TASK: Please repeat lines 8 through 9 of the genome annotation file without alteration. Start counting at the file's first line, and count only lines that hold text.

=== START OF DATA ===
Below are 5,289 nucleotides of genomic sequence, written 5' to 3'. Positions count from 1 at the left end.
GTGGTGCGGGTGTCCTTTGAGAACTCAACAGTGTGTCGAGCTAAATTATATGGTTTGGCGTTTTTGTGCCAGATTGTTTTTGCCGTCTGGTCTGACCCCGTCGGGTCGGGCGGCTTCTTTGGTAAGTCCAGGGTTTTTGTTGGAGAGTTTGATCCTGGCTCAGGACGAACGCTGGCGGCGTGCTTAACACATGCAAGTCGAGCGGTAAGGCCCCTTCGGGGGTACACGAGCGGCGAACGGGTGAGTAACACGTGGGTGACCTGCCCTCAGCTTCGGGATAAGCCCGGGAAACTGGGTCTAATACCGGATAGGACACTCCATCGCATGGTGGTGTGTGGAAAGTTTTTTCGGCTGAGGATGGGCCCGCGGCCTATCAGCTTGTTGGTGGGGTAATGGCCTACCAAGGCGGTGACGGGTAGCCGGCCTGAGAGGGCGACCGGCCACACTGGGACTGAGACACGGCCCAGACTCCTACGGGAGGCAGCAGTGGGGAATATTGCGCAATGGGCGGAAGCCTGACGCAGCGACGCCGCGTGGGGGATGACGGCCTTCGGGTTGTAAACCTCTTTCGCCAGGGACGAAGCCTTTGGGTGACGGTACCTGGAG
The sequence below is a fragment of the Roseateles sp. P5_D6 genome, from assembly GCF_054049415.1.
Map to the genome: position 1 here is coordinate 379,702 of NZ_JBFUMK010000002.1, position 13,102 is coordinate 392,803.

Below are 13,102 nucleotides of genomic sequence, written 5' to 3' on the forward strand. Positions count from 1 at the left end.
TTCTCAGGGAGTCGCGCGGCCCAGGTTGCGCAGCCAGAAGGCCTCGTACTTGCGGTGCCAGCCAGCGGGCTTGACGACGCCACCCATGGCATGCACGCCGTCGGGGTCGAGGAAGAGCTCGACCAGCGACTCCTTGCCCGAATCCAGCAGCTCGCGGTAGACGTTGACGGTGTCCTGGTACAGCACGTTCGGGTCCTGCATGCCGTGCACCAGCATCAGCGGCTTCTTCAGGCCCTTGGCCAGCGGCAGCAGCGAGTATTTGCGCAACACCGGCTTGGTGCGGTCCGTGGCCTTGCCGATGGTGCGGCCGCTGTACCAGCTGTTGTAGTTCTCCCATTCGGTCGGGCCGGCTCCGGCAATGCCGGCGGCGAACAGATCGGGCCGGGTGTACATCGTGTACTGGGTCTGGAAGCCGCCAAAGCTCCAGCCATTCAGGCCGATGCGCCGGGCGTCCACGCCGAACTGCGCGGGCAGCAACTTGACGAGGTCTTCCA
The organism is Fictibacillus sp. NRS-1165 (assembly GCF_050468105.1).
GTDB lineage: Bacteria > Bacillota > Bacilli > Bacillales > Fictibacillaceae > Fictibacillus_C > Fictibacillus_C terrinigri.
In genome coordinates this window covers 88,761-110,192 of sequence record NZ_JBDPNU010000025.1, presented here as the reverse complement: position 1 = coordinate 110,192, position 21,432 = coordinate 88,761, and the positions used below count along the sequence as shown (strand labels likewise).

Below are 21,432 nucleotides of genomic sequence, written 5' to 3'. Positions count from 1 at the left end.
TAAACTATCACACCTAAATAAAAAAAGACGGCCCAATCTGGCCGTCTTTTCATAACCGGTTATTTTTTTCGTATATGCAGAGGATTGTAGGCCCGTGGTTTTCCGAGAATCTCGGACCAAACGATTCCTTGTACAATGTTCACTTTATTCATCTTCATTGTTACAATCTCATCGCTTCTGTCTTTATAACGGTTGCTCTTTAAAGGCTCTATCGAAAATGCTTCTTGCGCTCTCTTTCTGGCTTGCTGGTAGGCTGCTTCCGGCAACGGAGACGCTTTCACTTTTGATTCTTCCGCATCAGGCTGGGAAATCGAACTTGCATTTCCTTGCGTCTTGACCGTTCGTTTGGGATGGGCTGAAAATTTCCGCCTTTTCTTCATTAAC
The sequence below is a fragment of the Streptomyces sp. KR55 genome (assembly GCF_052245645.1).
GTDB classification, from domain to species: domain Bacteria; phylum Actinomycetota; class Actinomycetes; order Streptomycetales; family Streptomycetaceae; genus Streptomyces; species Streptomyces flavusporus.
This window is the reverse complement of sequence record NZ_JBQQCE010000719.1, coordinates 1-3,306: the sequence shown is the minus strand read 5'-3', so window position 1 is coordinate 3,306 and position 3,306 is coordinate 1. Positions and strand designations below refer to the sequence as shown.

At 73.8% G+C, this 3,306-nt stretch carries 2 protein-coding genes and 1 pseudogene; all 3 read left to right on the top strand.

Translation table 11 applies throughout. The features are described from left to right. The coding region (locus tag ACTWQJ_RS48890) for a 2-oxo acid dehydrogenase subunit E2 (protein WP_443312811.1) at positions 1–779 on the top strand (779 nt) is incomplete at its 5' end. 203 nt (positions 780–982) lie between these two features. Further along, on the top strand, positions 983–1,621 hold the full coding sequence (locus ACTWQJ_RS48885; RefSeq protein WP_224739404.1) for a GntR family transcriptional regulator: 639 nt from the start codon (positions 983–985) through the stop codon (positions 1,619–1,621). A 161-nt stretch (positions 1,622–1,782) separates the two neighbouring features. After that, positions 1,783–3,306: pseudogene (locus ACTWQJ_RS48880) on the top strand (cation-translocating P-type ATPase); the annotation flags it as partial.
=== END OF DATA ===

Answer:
GTDB lineage: Bacteria > Bacillota > Bacilli > Bacillales > Fictibacillaceae > Fictibacillus_C > Fictibacillus_C terrinigri.
In genome coordinates this window covers 88,761-110,192 of sequence record NZ_JBDPNU010000025.1, presented here as the reverse complement: position 1 = coordinate 110,192, position 21,432 = coordinate 88,761, and the positions used below count along the sequence as shown (strand labels likewise).